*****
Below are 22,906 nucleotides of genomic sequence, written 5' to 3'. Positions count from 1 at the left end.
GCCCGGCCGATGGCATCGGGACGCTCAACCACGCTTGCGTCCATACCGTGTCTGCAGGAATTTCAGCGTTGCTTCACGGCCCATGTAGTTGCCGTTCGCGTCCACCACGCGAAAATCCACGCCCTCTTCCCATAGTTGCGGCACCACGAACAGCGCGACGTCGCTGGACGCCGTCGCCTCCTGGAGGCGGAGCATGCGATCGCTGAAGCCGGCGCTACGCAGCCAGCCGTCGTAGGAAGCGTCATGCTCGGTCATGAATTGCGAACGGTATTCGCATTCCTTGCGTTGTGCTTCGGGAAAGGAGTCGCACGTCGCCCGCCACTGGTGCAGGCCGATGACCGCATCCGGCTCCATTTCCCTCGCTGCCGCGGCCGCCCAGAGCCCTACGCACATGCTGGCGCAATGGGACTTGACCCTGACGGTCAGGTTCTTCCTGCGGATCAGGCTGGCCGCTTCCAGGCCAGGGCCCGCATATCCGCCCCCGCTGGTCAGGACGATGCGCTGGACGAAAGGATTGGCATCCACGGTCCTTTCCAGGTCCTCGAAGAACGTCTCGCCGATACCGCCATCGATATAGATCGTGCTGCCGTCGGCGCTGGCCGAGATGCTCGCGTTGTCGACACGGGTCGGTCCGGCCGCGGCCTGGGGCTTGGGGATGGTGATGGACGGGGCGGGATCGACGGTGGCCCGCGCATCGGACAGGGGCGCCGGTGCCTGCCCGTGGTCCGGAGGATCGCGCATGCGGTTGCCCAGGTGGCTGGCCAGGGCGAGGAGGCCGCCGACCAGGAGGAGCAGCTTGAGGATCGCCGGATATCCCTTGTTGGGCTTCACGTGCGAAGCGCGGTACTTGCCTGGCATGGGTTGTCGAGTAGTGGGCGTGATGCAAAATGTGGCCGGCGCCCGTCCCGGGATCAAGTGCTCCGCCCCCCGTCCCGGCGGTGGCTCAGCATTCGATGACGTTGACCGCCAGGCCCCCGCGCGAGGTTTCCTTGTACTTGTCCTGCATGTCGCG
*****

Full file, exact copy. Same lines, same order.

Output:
Below are 22,906 nucleotides of genomic sequence, written 5' to 3'. Positions count from 1 at the left end.
GCCCGGCCGATGGCATCGGGACGCTCAACCACGCTTGCGTCCATACCGTGTCTGCAGGAATTTCAGCGTTGCTTCACGGCCCATGTAGTTGCCGTTCGCGTCCACCACGCGAAAATCCACGCCCTCTTCCCATAGTTGCGGCACCACGAACAGCGCGACGTCGCTGGACGCCGTCGCCTCCTGGAGGCGGAGCATGCGATCGCTGAAGCCGGCGCTACGCAGCCAGCCGTCGTAGGAAGCGTCATGCTCGGTCATGAATTGCGAACGGTATTCGCATTCCTTGCGTTGTGCTTCGGGAAAGGAGTCGCACGTCGCCCGCCACTGGTGCAGGCCGATGACCGCATCCGGCTCCATTTCCCTCGCTGCCGCGGCCGCCCAGAGCCCTACGCACATGCTGGCGCAATGGGACTTGACCCTGACGGTCAGGTTCTTCCTGCGGATCAGGCTGGCCGCTTCCAGGCCAGGGCCCGCATATCCGCCCCCGCTGGTCAGGACGATGCGCTGGACGAAAGGATTGGCATCCACGGTCCTTTCCAGGTCCTCGAAGAACGTCTCGCCGATACCGCCATCGATATAGATCGTGCTGCCGTCGGCGCTGGCCGAGATGCTCGCGTTGTCGACACGGGTCGGTCCGGCCGCGGCCTGGGGCTTGGGGATGGTGATGGACGGGGCGGGATCGACGGTGGCCCGCGCATCGGACAGGGGCGCCGGTGCCTGCCCGTGGTCCGGAGGATCGCGCATGCGGTTGCCCAGGTGGCTGGCCAGGGCGAGGAGGCCGCCGACCAGGAGGAGCAGCTTGAGGATCGCCGGATATCCCTTGTTGGGCTTCACGTGCGAAGCGCGGTACTTGCCTGGCATGGGTTGTCGAGTAGTGGGCGTGATGCAAAATGTGGCCGGCGCCCGTCCCGGGATCAAGTGCTCCGCCCCCCGTCCCGGCGGTGGCTCAGCATTCGATGACGTTGACCGCCAGGCCCCCGCGCGAGGTTTCCTTGTACTTGTCCTGCATGTCGCG